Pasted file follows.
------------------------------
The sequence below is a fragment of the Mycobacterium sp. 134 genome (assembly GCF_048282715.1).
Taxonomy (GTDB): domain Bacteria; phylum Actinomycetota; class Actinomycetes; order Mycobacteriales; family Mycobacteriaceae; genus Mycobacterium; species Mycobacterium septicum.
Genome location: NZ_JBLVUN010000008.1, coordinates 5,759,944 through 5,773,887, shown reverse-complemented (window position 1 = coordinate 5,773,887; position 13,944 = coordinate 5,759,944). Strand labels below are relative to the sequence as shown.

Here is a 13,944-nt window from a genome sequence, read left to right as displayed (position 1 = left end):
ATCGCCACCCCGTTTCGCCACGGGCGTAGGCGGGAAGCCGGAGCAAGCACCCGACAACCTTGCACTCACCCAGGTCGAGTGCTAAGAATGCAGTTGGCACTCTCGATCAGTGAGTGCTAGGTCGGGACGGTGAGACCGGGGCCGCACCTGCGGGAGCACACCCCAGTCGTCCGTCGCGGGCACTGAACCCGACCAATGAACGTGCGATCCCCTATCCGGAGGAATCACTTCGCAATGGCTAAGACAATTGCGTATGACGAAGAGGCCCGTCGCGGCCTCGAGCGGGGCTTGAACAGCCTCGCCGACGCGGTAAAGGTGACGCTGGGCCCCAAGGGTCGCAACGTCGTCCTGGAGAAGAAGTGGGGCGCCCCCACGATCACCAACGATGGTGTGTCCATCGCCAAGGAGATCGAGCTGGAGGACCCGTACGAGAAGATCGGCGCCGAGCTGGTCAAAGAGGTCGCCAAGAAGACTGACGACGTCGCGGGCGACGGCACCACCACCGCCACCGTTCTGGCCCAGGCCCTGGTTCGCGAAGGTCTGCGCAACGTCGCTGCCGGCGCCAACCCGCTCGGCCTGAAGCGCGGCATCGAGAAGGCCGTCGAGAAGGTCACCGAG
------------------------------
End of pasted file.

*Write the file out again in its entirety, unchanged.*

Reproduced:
The sequence below is a fragment of the Mycobacterium sp. 134 genome (assembly GCF_048282715.1).
Taxonomy (GTDB): domain Bacteria; phylum Actinomycetota; class Actinomycetes; order Mycobacteriales; family Mycobacteriaceae; genus Mycobacterium; species Mycobacterium septicum.
Genome location: NZ_JBLVUN010000008.1, coordinates 5,759,944 through 5,773,887, shown reverse-complemented (window position 1 = coordinate 5,773,887; position 13,944 = coordinate 5,759,944). Strand labels below are relative to the sequence as shown.

Here is a 13,944-nt window from a genome sequence, read left to right as displayed (position 1 = left end):
ATCGCCACCCCGTTTCGCCACGGGCGTAGGCGGGAAGCCGGAGCAAGCACCCGACAACCTTGCACTCACCCAGGTCGAGTGCTAAGAATGCAGTTGGCACTCTCGATCAGTGAGTGCTAGGTCGGGACGGTGAGACCGGGGCCGCACCTGCGGGAGCACACCCCAGTCGTCCGTCGCGGGCACTGAACCCGACCAATGAACGTGCGATCCCCTATCCGGAGGAATCACTTCGCAATGGCTAAGACAATTGCGTATGACGAAGAGGCCCGTCGCGGCCTCGAGCGGGGCTTGAACAGCCTCGCCGACGCGGTAAAGGTGACGCTGGGCCCCAAGGGTCGCAACGTCGTCCTGGAGAAGAAGTGGGGCGCCCCCACGATCACCAACGATGGTGTGTCCATCGCCAAGGAGATCGAGCTGGAGGACCCGTACGAGAAGATCGGCGCCGAGCTGGTCAAAGAGGTCGCCAAGAAGACTGACGACGTCGCGGGCGACGGCACCACCACCGCCACCGTTCTGGCCCAGGCCCTGGTTCGCGAAGGTCTGCGCAACGTCGCTGCCGGCGCCAACCCGCTCGGCCTGAAGCGCGGCATCGAGAAGGCCGTCGAGAAGGTCACCGAG